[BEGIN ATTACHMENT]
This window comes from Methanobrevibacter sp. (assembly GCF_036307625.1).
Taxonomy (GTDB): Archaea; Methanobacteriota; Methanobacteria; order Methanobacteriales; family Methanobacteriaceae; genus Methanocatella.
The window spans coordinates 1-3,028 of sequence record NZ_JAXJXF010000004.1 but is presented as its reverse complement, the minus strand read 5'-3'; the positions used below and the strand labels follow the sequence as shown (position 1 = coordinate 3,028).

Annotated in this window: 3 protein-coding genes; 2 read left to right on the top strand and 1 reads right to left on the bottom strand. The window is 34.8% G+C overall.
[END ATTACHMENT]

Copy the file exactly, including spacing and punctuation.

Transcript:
This window comes from Methanobrevibacter sp. (assembly GCF_036307625.1).
Taxonomy (GTDB): Archaea; Methanobacteriota; Methanobacteria; order Methanobacteriales; family Methanobacteriaceae; genus Methanocatella.
The window spans coordinates 1-3,028 of sequence record NZ_JAXJXF010000004.1 but is presented as its reverse complement, the minus strand read 5'-3'; the positions used below and the strand labels follow the sequence as shown (position 1 = coordinate 3,028).

Annotated in this window: 3 protein-coding genes; 2 read left to right on the top strand and 1 reads right to left on the bottom strand. The window is 34.8% G+C overall.